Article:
5 Secrets of Justice Ruth Bader Ginsburg's Relationship with Her Beloved Husband Marty
"Her marriage to Marty was the blood that ran through her veins," friend Nina Totenberg tells PEOPLE
“They loved each other. They also admired each other so much,” said Daniel Stieplman.
Stieplman is the Supreme Court justice’s nephew and wrote the screenplay of On the Basis of Sex, which was released in 2018. The film reveals how a young Ruth went on to fight for gender equality with the unwavering support of Marty, a highly successful tax lawyer.
Married for 56 years until Marty’s death in 2010, the couple raised two children, Jane and James. Ruth — who died at 87 last week — had become a cultural sensation (she’s known as the “Notorious RBG”) for her regular dissent in the majority-conservative Supreme Court. Before that she worked for decades changing laws that discriminated on the basis of gender — with Marty’s complete support.
“Ruth has two foundations in her life,” longtime friend Nina Totenberg told PEOPLE in 2018. “One is her family, and the other is the law. Her marriage to Marty was the blood that ran through her veins.”
Here are five secrets about their incredible partnership:
1. Marty was an “incredibly progressive dude.”
Armie Hammer plays Marty in the 2018 film and has deep admiration for the man, who was ahead of his time.
“They existed in a completely gender-equal relationship,” Hammer told Jess Cagle during SiriusXM’s Entertainment Weekly Radio Spotlight. “He was an incredibly progressive dude … He cooked, he cleaned, he took care of the house. He did whatever it took in order to facilitate his wife being able to achieve what she did.”
Marty maintained this support throughout their marriage, in part because of his own great self-assurance. Marty “was so confident that of course he should have the most beautiful, brilliant wife, and he wanted to celebrate her,” his nephew explained.
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2. He became the family chef in order to spare them from Ruth’s cooking.
After receiving a French cookbook as a gift, Marty worked his way through it. “Dad said it was for his own survival,” son James told PEOPLE. “Mom’s cooking was that bad.” (Especially her tuna fish casserole, which the family begged her not to make.)
He continued to cook throughout their marriage. Marty even joined the Supreme Court’s “spouses club,” said Ruth’s childhood friend Ann Kittner, “because he wanted to cook when they all got together.”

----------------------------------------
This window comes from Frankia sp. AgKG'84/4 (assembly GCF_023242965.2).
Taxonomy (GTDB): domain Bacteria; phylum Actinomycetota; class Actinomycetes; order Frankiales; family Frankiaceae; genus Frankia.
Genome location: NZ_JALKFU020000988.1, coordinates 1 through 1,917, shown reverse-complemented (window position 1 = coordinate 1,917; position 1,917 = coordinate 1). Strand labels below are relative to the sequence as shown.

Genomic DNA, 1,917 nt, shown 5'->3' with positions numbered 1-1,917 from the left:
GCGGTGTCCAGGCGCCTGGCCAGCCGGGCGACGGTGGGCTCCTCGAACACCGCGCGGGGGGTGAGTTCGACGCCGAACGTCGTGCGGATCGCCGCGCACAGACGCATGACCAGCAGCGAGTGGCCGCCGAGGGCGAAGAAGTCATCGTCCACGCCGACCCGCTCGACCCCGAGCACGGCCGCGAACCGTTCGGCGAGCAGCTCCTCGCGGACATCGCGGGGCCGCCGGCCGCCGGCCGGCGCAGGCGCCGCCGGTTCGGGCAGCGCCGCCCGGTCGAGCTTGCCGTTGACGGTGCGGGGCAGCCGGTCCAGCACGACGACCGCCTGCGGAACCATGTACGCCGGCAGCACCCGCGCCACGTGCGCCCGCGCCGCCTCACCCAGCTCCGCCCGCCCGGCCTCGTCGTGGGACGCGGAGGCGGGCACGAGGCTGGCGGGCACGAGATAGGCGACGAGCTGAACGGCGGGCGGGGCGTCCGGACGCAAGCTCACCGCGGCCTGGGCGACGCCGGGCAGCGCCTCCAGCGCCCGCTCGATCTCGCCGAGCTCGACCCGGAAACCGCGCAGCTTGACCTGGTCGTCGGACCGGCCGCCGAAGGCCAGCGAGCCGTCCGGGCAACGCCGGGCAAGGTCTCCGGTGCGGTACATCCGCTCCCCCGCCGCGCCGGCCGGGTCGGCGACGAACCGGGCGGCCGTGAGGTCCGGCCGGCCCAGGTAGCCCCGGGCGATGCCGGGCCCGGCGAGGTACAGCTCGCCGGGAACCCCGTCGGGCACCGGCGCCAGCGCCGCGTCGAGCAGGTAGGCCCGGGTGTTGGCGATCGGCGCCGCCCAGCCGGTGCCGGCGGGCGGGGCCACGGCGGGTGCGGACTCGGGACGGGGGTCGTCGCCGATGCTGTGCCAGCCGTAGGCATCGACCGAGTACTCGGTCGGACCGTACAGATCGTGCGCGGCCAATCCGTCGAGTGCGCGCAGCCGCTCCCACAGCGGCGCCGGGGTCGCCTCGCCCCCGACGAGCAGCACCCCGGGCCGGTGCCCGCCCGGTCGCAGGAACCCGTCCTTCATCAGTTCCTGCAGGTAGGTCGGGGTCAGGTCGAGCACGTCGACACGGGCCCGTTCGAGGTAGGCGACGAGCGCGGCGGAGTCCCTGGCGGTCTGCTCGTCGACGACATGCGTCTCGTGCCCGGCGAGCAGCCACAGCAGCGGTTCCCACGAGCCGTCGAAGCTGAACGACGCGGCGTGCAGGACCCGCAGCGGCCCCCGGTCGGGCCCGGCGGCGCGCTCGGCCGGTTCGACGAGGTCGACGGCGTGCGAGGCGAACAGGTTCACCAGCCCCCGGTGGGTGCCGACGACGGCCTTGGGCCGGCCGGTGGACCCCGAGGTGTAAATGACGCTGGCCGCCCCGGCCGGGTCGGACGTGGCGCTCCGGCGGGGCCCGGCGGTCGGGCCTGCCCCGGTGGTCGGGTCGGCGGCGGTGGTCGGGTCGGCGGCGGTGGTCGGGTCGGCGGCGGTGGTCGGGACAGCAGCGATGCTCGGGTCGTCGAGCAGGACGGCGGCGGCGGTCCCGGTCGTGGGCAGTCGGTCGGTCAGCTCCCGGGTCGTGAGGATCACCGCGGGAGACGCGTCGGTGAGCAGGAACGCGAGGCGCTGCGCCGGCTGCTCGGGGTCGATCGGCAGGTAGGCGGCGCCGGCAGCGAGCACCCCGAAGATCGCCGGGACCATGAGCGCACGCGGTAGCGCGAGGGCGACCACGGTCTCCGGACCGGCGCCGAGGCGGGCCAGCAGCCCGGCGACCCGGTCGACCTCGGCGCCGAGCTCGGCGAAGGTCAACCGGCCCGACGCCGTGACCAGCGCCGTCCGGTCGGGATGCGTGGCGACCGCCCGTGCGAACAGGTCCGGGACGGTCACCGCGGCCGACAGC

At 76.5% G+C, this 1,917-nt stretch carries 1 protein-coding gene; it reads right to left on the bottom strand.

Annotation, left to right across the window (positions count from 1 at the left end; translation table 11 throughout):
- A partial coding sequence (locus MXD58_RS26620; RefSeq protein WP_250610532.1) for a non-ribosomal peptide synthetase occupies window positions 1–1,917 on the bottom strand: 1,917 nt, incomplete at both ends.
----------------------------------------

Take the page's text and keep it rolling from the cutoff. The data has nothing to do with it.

3. No blushing here! Marty would have gotten a kick out of the movie’s sexier scenes.
During the New York City premiere of On the Basis of Sex, Ruth was asked how her husband would feel about the film’s sex scene. “My children would probably agree with me,” she said, “that their daddy would have loved it.”
4. They both took care of each other.
In 1955, when the couple was still attending Harvard Law School, Marty was diagnosed with testicular cancer and told he had a five percent chance of living. Ruth helped him graduate, often typing up his class notes before starting her own work at 2 a.m., at the same time serving as the main caretaker for their 3-year-old daughter.
Their roles switched later in life when Ruth battled first colon and later pancreatic cancer. She became Marty’s caretaker again when he was diagnosed with the cancer that took his life in 2010. “She wouldn’t accept help,” said Totenberg. “She was doing double duty, caring for her dying husband and being a Supreme Court Justice.”
5. Marty’s encouragement of Ruth knew no bounds.
From campaigning for her nomination to the Supreme Court, to encouraging her during a round of golf, Marty was always Ruth’s biggest champion. Ruth was always a very humble person, so it was Marty who campaigned on her behalf to make sure she was a top contender for the Supreme Court nomination. (Though it was Ruth’s meeting with President Clinton that won her the seat.)
“He was the one that had the connections and made sure that the right people knew about her,” said Ruth’s childhood friend Harryette Helsel. “He pushed her.”
He even encouraged her when she was losing at golf. “We’d be on a 400-yard hold and Ruth would hit the ball maybe 20 yards,” Marty’s law school classmate Arthur Miller recalls. “Marty would say, ‘Sweetheart, that’s unbelievable. You’re going to make a birdie this hole?’ She would just start laughing.'”